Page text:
The miraculous gifts of the Holy Spirit are connected to Jesus’ absence.

Jesus was absent from AD30/AD33-AD70.

The miraculous gifts of the Holy Spirit lasted from AD30-AD70.

 

Some will question the validity of the minor premise in the argument above, but it can be cleared up through noticing that Jesus promised He would return within that first century generation, and His disciples would affirm that His coming was near before AD70 – i.e. the fall of Jerusalem and the end of the Old Covenant Age (Matthew 24:27-34; James 5:7-8).

The point of the above is that the Bible claims inspiration and self-sufficiency, but it also claims that the miraculous gifts of the Holy Spirit (specifically, the revelation of all truth) were limited to the first century generation (from AD30-AD70); therefore, anything that claims inspiration outside of this time can be immediately disregarded as a valid source of authority.

One counter argument to the above comes from 2 Thessalonians 2:15. “So then, brethren, stand firm and hold to the traditions which you were taught, whether by word of mouth or by letter from us.” The argument is as follows.

 

The Bible says that we must follow oral tradition.

Oral tradition is passed through the church.

Therefore, the Bible says that we must follow what is passed through the church.

 

This argument, however, does not consider the chronology of the Bible. For example, one passage says that David is king while another says that Josiah is king. Which is correct? Both can’t be king, can they? There is no contradiction between those two claims because they were both king separated by several hundred years. Likewise, this passage from 2 Thessalonians 2:15 is one of the earliest New Testament texts that we have, so Paul’s claim that all Scripture is self-sufficient several years later does not contradict this earlier text.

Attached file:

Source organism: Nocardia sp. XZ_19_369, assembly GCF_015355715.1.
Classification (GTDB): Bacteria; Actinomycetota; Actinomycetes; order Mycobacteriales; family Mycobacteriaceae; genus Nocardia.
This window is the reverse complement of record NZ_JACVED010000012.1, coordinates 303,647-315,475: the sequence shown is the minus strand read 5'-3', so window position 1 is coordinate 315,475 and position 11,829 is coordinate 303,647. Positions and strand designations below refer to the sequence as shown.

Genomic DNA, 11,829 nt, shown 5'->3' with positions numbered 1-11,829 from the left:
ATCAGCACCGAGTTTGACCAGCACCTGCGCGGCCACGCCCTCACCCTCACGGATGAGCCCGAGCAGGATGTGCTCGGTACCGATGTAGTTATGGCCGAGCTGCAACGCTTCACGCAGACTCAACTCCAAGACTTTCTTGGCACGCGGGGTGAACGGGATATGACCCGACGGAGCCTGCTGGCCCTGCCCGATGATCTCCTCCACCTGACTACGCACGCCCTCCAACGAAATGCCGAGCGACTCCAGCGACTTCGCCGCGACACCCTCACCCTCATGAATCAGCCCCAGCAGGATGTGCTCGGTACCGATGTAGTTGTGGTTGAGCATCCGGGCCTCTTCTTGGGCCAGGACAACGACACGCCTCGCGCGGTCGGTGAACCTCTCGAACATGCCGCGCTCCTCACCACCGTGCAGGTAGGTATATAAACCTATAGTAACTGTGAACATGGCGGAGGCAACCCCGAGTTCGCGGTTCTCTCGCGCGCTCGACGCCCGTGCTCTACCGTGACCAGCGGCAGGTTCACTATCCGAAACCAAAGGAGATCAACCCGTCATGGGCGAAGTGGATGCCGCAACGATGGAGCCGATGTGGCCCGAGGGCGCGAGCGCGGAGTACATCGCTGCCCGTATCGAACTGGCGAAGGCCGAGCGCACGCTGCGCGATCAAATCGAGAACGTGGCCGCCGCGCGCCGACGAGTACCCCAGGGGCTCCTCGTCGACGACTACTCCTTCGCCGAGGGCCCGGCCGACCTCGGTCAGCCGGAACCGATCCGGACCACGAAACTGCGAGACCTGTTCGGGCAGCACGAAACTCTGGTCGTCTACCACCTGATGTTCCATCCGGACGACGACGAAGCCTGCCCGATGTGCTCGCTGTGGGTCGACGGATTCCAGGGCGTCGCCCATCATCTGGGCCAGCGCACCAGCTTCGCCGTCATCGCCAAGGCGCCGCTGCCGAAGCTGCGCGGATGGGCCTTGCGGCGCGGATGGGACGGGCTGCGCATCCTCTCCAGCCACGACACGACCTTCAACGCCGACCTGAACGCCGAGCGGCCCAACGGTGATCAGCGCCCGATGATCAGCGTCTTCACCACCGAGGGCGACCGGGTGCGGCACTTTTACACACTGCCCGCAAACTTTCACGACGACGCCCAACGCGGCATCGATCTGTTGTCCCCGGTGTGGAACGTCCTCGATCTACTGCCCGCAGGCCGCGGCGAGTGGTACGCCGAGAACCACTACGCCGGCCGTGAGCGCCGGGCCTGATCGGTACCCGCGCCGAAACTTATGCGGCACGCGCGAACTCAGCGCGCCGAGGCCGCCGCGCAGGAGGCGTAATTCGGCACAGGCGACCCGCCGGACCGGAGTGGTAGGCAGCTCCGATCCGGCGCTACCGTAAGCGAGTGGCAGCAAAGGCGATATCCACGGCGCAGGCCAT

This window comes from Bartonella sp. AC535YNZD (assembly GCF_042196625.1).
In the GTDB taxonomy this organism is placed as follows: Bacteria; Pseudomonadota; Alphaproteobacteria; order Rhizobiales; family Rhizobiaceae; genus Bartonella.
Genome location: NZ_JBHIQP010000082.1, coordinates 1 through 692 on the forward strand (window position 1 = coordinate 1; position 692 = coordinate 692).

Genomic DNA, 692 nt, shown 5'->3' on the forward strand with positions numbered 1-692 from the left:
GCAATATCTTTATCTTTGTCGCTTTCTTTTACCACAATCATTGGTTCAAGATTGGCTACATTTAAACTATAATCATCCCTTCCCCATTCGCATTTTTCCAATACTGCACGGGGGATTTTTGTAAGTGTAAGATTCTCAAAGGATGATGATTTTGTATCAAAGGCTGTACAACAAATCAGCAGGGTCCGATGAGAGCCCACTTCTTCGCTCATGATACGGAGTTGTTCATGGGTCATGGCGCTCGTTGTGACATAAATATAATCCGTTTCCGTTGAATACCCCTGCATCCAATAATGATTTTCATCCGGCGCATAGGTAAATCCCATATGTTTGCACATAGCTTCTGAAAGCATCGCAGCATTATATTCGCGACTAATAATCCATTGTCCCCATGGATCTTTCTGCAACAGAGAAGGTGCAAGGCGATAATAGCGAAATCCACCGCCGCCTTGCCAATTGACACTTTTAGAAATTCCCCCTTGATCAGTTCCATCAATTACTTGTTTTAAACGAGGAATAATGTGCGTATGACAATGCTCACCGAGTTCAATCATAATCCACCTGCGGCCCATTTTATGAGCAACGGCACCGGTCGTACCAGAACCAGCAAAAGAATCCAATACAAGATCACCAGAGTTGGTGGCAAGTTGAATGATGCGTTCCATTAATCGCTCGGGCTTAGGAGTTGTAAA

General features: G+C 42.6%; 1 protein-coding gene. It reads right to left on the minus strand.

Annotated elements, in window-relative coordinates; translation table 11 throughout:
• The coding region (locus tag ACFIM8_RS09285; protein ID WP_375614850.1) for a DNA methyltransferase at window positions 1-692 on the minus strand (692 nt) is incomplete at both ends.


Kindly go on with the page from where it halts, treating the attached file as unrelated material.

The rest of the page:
Argument 2: Humans are Inherently Fallible

Humans are inherently fallible.

What is inherently fallible cannot be a valid authority on theological truth.

Therefore, humans cannot be a valid authority on theological truth.

 

Anything that can lie cannot be inherently infallible. God cannot lie (Hebrews 6:8). Humans, however, can and often do lie (Numbers 23:19). To put it into syllogisms would look like this:

 

Humans are beings that can lie.

Any being that can lie cannot be infallible.

Humans are beings that cannot be infallible.

 

God cannot lie.

Anything that cannot lie can be trusted.

God can be trusted.

 

Humans are not omniscient, but God is.

Omniscient beings have perfect knowledge.

Humans do not have perfect knowledge, but God does.

 

In other words, humans are flawed in that they can lie as well as an imperfect knowledge. This means that a human may not intend to lie, but still give false information because of a lack of knowledge. God cannot lie, and God has perfect knowledge; therefore, anything that God says can be trusted. Humans who are not prophets, therefore, must provide some reason as to why they are trustworthy. In matters of theology, the source must be God, and since the miraculous gifts ceased in AD70 – as we showed above – the only way to prove a theological point is by going to the Bible. The Bible is our ultimate source of religious truth. The Church, traditions, etc. only serve – at best – as fallible commentaries on the Bible and should not be held at the same level as Scripture.

[1] Socratic Logic. Peter Kreeft (2014, St Augustine Press)

[2] New American Standard Bible is used throughout this essay unless otherwise noted.

[3] Revelation 22:18-19 is often brought up as an argument for the self-sufficiency of the Bible, but that passage only applies to the contents of Revelation and not all sixty-six books of the Bible. Just because an argument is used to support a true conclusion does not mean that the argument is valid.

[4] Note the audience of John 14-16. It is not you or I or to the disciples in general. It is a specific promise to these first century followers.